Graphics in Arcade Games, 1972 - 1977

Before I continue with my exploration of early '80s gaming, I want to take a step backwards and talk in more detail about the graphical capabilities of the early arcade machines, because they give context for what's coming.

Discrete Circuits

The first wave of arcade games were designed without microprocessors, so any graphical information had to be a product of the logic of the internal circuitry.  Indeed, the two most famous games from this era, Pong (1972) and Breakout (1976), had graphics that consisted entirely of squares and rectangles.

Animation simultaneously showing the original arcade versions of Pong and Breakout.  Captured from DICE.

The Pong ball and paddle were nothing more than short segments of lines in the video signal, while the digits representing the scores were made up of paddle-like objects in various configurations.  In addition, very few of these early arcade machines could project color onto the monitor, so color was often added artificially using cellophane overlays.  This is why you see the color laid out in horizontal strips on early games like Breakout and Space Invaders.  Emulators usually reproduce the color as if it were overlaid on your monitor, but the actual output from the hardware was in black-and-white.

Graphic design is an essential part of the modern gaming landscape, but in the early days, designers paid a heavy toll for making the graphics too complex.  A particularly extreme case is shown below.

Animation of arcade game Space Race 1973 alongside of a portion of the circuit board.  The shape of the spaceship created from diodes.

This is 1973's Space Race.  In order to create the spaceship shape on the screen, they had to lay out a diode for each point in the graphic, like a bitmap soldered into the circuit board.  Even considering that they only needed half of the spacecraft (the other half is a mirror image), the diode map takes up a lot of physical space.  Perhaps as a result of this, the game is incredibly facile, with the spaceship doing nothing but dodging random dots to get to the other side of the screen.  Space Race was a commercial flop, demonstrating very early on how you can't use graphics as a substitute for gameplay.

Another interesting case from the pre-microprocessor era is Hi-Way (1975):

Animation of the arcade game Hi-way 1975 alongside the distorted car sprite.

Here, the cars are still just collections of rectangles, but the designers added an interesting twist, both figuratively and literally.  When a car turns in response to road curves, the machine adds line-by-line delays to the screen draw, causing the car to distort in the direction of motion.  The resulting gameplay is a bit surreal -- distortions aren't exactly the same as rotations -- but mostly achieves its goal.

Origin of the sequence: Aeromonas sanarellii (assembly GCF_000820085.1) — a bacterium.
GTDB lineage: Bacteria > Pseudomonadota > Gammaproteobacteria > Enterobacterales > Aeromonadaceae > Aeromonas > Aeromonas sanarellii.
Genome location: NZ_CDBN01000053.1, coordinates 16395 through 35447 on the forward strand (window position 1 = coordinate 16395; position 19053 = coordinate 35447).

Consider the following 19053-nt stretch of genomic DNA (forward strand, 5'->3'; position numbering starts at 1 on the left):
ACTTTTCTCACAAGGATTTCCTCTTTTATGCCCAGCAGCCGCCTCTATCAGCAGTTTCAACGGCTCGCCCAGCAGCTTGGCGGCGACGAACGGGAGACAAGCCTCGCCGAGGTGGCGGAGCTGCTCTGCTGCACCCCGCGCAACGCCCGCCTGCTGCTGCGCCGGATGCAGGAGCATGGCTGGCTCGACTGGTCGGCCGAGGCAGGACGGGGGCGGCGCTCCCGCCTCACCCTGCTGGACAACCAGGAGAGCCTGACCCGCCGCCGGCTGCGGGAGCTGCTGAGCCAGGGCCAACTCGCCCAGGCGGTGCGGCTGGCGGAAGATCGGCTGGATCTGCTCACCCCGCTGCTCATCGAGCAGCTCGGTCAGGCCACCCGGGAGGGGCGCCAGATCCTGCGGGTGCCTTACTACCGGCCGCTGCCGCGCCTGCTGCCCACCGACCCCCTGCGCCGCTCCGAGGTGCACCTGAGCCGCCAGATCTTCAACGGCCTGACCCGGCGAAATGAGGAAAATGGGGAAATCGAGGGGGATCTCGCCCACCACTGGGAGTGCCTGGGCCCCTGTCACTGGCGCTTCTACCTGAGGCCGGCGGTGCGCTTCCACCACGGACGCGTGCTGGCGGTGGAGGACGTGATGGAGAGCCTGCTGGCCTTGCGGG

The Introduction of Read-Only Memory Units (ROMs)

It's clear that video games needed a more compact storage device if they were going represent complex images on the screen. Enter read-only memory, or ROM.

Using ROM, video game manufacturers could program sprites into a compact solid state device rather than a set of diodes on the circuit board.  The information in the ROM could then be read out and converted for display on the monitor.  As early as 1974, arcade game manufacturers were taking advantage of ROM to store sprites for their games.

In Shark Jaws (1975), Atari used ROM to hold animated images of a diver, a fish, and a shark.  Alternating sprites suggested the swimming action, while a slightly more complex animation was used to animate the shark's chomp.  The game was still being powered by a discrete integrated circuit, however, so the gameplay was limited to what could be easily achieved with discrete logic.  For example, the shark opens and closes its mouth at random times and the diver just disappears when he's "eaten".

Shark Jaws had some success, most likely due to the unlicensed tie-in to Jaws, but was still severely limited.  If games were going to take the next step in complexity, it wasn't enough to just store complex graphical data, they also needed something that could quickly process manipulations to it.


Nothing demonstrates the significance of the microprocessor transition better than Taito's Western Gun (1975), which was originally designed and released in Japan with discrete components only.  This is what the player interactions looked like on initial release: